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Old 06-10-14, 03:52 PM   #13
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From what I've read on this side of the pond, the wording seems pretty much standard across most states. And again, from what I've read, most drivers stop reading at "shall ride as far to the right as practicable" and miss the bit about passing parked vehicles, avoiding poor road surfaces and objects in the road, etc., etc.

so not much new there, then
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Old 06-10-14, 07:01 PM   #14
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The archaic audible warning provision is left untouched. It was abandoned by the UVC in 1934. Some states still have those archaic provisions. WV included. (The legislation doesn't change the status quo here.)

-mr. bill
Ohio has the same audible warning law. The only time it comes into play is taking the written test to get a license.
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Old 06-10-14, 10:04 PM   #15
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From what I've read on this side of the pond, the wording seems pretty much standard across most states. And again, from what I've read, most drivers stop reading at "shall ride as far to the right as practicable" and miss the bit about passing parked vehicles, avoiding poor road surfaces and objects in the road, etc., etc.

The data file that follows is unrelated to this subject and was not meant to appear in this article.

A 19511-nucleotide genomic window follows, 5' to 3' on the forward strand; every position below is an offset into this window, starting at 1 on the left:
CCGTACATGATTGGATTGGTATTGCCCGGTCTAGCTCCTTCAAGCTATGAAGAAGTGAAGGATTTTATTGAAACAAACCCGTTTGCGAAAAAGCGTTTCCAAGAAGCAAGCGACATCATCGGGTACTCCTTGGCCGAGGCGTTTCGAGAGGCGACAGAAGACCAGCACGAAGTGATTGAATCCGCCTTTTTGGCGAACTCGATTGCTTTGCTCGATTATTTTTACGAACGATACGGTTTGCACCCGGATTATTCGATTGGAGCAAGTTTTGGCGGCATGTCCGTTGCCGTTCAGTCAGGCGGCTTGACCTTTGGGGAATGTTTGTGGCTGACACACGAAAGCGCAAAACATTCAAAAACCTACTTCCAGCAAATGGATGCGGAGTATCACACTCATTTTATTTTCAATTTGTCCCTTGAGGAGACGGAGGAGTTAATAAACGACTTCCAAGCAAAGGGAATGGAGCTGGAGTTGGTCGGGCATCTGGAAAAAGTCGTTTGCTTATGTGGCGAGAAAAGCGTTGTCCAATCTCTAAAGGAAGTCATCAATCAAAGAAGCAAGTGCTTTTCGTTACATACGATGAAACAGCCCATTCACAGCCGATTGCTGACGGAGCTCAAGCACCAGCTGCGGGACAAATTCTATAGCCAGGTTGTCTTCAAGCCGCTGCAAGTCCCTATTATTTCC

so not much new there, then
Problem is some on both sides of the fence stop reading at "shall ride as far to the right as practicable". If everybody did what they are supposed to do it wouldn't be an issue.
Too many people selectively choose the rules and laws that justify their actions, when in reality the rules and laws in their entirety are only intended to define what our duties are.

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Old 06-11-14, 09:31 AM   #16
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Problem is some on both sides of the fence stop reading at "shall ride as far to the right as practicable". If everybody did what they are supposed to do it wouldn't be an issue.
Too many people selectively choose the rules and laws that justify their actions, when in reality the rules and laws in their entirety are only intended to define what our duties are.
Unfortunately, you are wrong there. The specific law to which you refer, the cyclist Far-to-the-Right law, was deliberately designed to retain motorists' proclamation that cyclists' prime duty is to stay out of the way of motorists, just so far as it was possible to enact this according to legal principles. There was no evidence supporting motorists' desire, but there was plenty of evidence that FTR endangered cyclists. The proper act would have been to repeal the FTR law, but motorists demanded their legal superiority. Enacting a traffic law that endangered cyclists to suit motorists would have been reversed by the courts as exceeding the police power. Therefore, the law that got written proclaimed that cyclists' prime duty was to clear the way for motorists except under one of the then-recognized situations in which FTR endangered cyclists. As all of us recognize, I expect, the public and the police recognize the requirement that cyclists stay out of the way of motorists without bothering to learn the exceptions or the reason for the exceptions. Real life is more complicated than Kickstart thinks.
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Old 06-11-14, 10:31 AM   #17